by MaryAlice Bitts-Jackson
It’s clear that obesity poses major health risks. What’s not so clear, in this age of obesity anxiety, is what we should do about it. Is medical intervention the best approach, or should we develop new health education programs? What about revamped school lunch programs or community gardens? Or should we regulate and legislate the food industry and keep a watchful eye on food marketing to children? All or none of the above?
“Our hope, as scientists, is that we can produce evidence-based suggestions for public policy where there’s actually uptake, and that the public-policymakers are actually paying attention to the research in order to create social change,” said Kelly Brownell, a leading expert in this ongoing national and international conversation who visited Dickinson to accept the Joseph Priestley Award and serve a brief residency. “But the question is: How good are we, really, at creating change? What’s the connection between our scholarship and the likelihood that things actually change out there in the world?”
Presented annually in memory of the discoverer of oxygen, who was also a close friend of Benjamin Rush, the Priestley Award honors a distinguished scientist whose work has contributed to the welfare of humanity. Previous recipients include 15 Nobel Laureates and the dual Nobel Prize award-winning chemist Linus C. Pauling, as well as famed astronomer Carl Sagan and anthropologist Margaret Mead.
Kelly Brownell delivers the 2016-17 Priestley Lecture to a full house in the Anita Tuvin Schlechter Auditorium. Photo by Carl Socolow '77.
This year’s recipient is a renowned psychologist/neuroscientist, dean of Duke University’s Sanford School of Public Policy and former director of Yale University’s Rudd Center for Food Policy and Obesity who has published 15 books and more than 350 scientific articles and book chapters on nutrition, obesity and public policy. Best known for his work championing tax reform for high-calorie food and soda and for his research on food advertising directed at children, Brownell also has advised the White House, members of Congress, world health and nutrition organizations and media leaders on these issues and was named one of Time magazine’s “World’s 100 Most Influential People” in 2006.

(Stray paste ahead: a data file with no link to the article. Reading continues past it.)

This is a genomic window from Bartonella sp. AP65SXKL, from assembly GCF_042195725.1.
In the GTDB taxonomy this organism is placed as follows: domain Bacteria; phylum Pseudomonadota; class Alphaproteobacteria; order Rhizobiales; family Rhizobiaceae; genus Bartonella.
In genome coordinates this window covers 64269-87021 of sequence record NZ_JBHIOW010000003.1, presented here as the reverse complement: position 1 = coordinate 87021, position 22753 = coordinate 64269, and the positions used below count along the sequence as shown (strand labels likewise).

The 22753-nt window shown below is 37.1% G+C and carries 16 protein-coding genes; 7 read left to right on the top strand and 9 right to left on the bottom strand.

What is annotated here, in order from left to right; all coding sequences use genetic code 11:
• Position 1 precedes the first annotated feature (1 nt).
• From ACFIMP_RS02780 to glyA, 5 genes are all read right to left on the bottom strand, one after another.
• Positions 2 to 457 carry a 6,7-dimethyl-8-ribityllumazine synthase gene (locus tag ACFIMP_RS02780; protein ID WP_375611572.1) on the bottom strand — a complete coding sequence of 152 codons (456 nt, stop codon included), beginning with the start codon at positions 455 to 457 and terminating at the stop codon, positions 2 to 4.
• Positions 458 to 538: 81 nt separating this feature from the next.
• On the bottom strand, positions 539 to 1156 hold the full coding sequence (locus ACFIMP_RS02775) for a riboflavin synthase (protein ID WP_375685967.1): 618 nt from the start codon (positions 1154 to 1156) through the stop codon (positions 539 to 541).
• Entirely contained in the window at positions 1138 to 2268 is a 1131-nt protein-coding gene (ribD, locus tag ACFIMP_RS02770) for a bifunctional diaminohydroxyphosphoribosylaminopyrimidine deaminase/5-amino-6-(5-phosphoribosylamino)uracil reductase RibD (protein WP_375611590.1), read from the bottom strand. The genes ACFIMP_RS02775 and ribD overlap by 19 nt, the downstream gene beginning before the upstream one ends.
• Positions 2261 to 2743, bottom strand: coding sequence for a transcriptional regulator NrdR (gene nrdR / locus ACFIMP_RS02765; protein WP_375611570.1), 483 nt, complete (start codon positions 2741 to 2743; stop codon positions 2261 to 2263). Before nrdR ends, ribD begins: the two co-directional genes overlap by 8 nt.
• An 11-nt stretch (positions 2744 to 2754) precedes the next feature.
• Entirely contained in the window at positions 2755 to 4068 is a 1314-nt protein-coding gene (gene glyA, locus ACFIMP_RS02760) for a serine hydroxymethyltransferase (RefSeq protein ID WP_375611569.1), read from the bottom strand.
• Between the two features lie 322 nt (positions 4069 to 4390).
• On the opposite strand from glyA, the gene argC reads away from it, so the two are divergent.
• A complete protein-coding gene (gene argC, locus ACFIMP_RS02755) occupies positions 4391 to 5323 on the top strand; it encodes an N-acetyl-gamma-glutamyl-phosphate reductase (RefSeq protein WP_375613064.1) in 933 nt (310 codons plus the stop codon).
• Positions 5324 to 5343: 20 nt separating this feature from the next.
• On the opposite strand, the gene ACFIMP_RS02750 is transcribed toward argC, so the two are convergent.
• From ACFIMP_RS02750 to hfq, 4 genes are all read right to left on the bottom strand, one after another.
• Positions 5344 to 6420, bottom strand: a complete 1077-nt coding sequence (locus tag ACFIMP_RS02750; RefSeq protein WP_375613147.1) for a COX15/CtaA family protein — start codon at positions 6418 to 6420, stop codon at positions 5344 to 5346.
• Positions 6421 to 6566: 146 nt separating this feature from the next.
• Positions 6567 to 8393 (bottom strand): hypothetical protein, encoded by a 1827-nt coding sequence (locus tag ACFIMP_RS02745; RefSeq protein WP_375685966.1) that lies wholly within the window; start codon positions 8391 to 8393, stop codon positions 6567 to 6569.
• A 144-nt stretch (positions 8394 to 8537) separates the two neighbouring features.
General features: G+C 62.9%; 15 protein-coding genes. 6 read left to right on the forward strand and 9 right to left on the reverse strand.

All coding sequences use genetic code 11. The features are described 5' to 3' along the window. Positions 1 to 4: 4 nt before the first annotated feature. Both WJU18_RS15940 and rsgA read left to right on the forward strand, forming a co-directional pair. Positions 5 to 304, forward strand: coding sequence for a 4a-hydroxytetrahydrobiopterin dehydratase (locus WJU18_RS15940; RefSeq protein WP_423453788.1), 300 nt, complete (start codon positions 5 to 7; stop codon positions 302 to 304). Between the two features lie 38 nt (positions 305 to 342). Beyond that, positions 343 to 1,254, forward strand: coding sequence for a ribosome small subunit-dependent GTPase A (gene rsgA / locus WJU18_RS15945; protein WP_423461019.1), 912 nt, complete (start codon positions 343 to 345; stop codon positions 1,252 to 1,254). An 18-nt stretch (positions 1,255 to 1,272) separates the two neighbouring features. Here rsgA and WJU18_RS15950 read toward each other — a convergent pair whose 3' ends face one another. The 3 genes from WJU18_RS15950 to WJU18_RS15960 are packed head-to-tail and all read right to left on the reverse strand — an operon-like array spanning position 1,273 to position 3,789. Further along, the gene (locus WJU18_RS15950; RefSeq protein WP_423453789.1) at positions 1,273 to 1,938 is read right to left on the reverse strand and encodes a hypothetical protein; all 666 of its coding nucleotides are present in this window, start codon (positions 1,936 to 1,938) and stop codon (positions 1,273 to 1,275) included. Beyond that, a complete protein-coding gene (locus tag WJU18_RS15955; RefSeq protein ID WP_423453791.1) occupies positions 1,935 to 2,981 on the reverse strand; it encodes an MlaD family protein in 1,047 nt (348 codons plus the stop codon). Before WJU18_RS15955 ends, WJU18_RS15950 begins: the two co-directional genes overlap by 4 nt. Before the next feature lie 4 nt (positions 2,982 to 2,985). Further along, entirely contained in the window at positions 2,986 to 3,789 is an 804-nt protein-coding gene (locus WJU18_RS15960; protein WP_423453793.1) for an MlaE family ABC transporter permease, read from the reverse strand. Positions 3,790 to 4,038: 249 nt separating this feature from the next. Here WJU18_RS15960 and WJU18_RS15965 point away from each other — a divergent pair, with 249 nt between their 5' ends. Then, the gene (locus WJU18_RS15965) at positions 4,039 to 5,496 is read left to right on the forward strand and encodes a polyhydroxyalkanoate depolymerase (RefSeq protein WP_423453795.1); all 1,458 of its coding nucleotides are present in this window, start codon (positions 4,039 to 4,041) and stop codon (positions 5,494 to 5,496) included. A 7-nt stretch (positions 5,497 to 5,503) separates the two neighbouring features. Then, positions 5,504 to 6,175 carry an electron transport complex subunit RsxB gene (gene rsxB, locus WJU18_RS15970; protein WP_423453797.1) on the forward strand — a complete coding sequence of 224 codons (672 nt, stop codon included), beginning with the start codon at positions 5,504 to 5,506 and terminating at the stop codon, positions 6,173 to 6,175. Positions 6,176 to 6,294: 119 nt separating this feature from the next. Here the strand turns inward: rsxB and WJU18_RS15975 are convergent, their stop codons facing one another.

While on campus, Brownell met with students and faculty in the psychology, health studies and food-studies programs, visited four psychology classes and delivered a public lecture, hosted by The Clarke Forum for Contemporary Issues, about how scientists can use scholarly research to help effect social change.
“He stressed the point that if we want to engage in the scientific field and make an impactful contribution to society, we have to clearly identify the change agent, conduct our research and draft our papers in a way that this agent can understand,” said Phuong Uyen "Winnie" Nguyen Le ’19 (educational studies, psychology), who would like to conduct similar research as a social scientist and education professional with a strong interest in food justice.
“I think this experience was really influential for those of us planning to have a career in psychology,” agreed Meghan Shippe ’19 (psychology, philosophy), who, after studying Brownell’s work while researching disordered eating, seized the chance to introduce the Priestley award-winner prior to his public address on campus. “I cannot imagine that many of my friends who go to other colleges or universities get to have this kind of experience, and I think that is something that is so special about Dickinson.”
Published April 5, 2017